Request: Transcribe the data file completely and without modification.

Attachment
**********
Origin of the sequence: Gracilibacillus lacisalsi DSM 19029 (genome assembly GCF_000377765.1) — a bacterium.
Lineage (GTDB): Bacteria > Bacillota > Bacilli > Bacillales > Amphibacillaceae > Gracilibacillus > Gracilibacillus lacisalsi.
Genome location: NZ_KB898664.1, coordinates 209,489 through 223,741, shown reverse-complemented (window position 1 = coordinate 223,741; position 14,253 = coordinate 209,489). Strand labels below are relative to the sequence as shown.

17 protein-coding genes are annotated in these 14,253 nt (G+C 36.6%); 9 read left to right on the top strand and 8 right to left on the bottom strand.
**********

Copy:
Origin of the sequence: Gracilibacillus lacisalsi DSM 19029 (genome assembly GCF_000377765.1) — a bacterium.
Lineage (GTDB): Bacteria > Bacillota > Bacilli > Bacillales > Amphibacillaceae > Gracilibacillus > Gracilibacillus lacisalsi.
Genome location: NZ_KB898664.1, coordinates 209,489 through 223,741, shown reverse-complemented (window position 1 = coordinate 223,741; position 14,253 = coordinate 209,489). Strand labels below are relative to the sequence as shown.

17 protein-coding genes are annotated in these 14,253 nt (G+C 36.6%); 9 read left to right on the top strand and 8 right to left on the bottom strand.